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Queens State Senator Defects to Independent Democratic Conference

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Democrats in the state Senate have lost another member of their conference, as state Senator Tony Avella of Queens is joining the breakaway Independent Democratic Conference, which controls the Senate in a coalition with Republicans. NY1's Zack Fink filed the following report.

Tony Avella has a new place to sit in the state Senate chamber, no longer with his old colleagues in the mainline Democratic Conference, but as one of five members of the Independent Democratic Conference, known as the IDC.

"In the very beginning, I was a little skeptical as to whether this bipartisan coalition that the IDC had with the Republican conference, but it has worked," Avella said. "It has proved proven results for democratic values."

The defection of Avella leaves the mainline Democrats with just 24 members, making their chances of winning a majority this November that much more difficult.

Republicans have 29 members, but with the IDC, the coalition has 34 votes.

"I heard about it today. I don't know what it means, if anything," Cuomo said. "I think we're headed into the political silly season, and you're going to see this battle continue int the election season."

Democrats were caught off guard by Avella's announcement.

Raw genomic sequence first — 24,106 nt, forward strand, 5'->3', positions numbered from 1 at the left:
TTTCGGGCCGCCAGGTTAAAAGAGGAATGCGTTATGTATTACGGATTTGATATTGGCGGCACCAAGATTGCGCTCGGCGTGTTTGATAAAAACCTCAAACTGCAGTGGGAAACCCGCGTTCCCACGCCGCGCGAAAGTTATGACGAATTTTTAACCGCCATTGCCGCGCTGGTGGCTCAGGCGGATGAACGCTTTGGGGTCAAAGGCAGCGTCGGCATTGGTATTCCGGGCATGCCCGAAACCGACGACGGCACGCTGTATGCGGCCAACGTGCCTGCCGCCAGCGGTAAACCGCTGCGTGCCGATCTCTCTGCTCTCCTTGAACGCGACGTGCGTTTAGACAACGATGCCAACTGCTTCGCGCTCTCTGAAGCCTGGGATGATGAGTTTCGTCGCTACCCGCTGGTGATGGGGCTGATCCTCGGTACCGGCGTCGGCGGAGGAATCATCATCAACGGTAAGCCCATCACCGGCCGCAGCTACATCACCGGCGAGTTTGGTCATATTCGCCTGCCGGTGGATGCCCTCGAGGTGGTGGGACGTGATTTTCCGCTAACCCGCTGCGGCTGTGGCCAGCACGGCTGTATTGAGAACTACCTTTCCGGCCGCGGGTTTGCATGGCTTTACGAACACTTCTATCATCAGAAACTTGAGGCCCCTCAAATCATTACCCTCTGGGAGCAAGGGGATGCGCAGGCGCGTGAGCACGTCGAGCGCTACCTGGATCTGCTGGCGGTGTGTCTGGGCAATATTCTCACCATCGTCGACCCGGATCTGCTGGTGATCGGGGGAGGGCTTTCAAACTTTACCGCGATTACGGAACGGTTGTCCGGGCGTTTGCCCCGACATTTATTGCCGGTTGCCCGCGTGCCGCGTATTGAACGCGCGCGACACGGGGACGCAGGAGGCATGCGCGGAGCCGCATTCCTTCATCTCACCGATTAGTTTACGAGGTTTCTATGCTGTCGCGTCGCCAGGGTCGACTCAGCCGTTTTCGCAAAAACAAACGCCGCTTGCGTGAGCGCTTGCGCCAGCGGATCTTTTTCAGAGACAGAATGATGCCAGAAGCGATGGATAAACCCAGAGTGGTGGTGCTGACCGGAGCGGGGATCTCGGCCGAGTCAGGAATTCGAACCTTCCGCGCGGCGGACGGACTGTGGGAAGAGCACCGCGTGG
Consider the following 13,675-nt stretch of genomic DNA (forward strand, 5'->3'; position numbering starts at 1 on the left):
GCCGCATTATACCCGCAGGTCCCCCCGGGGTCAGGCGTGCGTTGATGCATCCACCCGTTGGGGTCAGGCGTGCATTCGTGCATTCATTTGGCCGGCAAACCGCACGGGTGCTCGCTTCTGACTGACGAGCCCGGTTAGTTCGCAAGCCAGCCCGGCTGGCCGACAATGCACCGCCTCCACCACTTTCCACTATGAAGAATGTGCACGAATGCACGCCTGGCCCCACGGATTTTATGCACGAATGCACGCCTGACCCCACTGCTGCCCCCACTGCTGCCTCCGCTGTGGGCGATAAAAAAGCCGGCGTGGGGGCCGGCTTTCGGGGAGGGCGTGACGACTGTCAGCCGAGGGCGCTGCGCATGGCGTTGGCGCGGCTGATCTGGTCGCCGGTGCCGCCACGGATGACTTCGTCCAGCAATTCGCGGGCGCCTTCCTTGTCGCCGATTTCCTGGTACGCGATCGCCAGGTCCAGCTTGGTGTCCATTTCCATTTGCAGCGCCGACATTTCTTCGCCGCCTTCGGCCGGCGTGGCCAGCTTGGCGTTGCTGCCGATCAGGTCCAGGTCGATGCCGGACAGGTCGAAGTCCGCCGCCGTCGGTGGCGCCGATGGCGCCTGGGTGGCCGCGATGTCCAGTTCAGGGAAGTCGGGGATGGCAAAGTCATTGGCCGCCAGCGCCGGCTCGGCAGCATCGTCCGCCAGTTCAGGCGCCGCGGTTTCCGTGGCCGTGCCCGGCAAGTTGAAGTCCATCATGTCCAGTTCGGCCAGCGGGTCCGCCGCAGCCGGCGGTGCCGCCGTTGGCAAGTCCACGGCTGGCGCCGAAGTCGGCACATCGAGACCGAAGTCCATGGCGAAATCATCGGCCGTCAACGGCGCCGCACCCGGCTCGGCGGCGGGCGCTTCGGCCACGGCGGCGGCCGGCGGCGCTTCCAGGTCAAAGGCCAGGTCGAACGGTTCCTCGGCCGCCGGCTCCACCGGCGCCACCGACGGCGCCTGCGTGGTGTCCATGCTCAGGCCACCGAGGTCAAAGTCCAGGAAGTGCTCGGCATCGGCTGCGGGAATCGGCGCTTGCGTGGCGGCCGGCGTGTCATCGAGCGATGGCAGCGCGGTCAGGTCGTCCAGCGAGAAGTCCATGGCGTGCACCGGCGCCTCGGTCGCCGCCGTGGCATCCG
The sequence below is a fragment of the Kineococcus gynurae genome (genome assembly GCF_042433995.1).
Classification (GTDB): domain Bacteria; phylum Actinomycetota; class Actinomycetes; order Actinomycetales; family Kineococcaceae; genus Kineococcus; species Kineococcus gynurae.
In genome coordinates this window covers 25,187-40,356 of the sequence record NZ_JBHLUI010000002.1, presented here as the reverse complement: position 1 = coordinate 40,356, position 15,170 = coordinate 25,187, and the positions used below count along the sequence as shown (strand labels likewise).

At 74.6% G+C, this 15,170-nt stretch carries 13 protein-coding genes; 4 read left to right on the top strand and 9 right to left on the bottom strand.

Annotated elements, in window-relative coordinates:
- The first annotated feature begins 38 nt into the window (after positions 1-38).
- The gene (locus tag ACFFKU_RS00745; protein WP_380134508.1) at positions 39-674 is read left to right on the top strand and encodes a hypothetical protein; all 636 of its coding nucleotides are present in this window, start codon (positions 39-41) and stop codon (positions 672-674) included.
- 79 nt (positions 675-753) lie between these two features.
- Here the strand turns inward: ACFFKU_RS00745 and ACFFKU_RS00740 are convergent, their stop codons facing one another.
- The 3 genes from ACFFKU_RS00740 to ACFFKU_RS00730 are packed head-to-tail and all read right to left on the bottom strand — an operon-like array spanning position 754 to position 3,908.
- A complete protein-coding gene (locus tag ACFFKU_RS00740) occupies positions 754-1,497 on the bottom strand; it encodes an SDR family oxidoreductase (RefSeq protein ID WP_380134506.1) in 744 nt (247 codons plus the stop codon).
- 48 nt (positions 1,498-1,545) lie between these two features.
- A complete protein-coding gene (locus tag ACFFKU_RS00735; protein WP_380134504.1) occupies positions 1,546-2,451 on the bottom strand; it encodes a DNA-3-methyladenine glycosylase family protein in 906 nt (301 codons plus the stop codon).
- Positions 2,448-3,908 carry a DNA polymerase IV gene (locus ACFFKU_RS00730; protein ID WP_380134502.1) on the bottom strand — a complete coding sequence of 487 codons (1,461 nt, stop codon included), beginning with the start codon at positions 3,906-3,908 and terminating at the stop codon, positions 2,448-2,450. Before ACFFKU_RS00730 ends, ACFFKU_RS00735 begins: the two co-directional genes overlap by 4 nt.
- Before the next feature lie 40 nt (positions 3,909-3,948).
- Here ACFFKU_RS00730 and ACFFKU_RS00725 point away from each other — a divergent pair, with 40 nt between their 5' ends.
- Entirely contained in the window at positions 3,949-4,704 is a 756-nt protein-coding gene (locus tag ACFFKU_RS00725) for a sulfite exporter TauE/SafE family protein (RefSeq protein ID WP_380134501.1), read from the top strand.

"Oh, yes, I think we were all very, very surprised, and of course, I wish him well," said Andrea Stewart-Cousins, leader of the state Senate's Democratic Conference. "As far as we're concerned, we continue to really push the whole progressive agenda that we pushed from the very, very beginning."

Klein split from the Democrats in 2011 to form his own conference. Sources say that Democrats have discussed trying to woo him back, but that has only led to infighting.

The addition of Avella was viewed by many as a victory for Klein.

"It's a great day, and I know Tony Avella for probably over 25 years. We worked together as young staffers years ago," Klein said. "He's dedicated. He cares about public service."

Star Senator Ruben Diaz is one of many Democrats who are frustrated about being in the minority. He is trying to join the IDC.

"I don't think they want me," Diaz said.

Turns out, he is correct.

Avella says that he plans to run for re-election, but Democrats are already talking about a primary challenge against him. As of this month, Avella had less than $3,000 in his campaign account, but the IDC will likely help finance his race.

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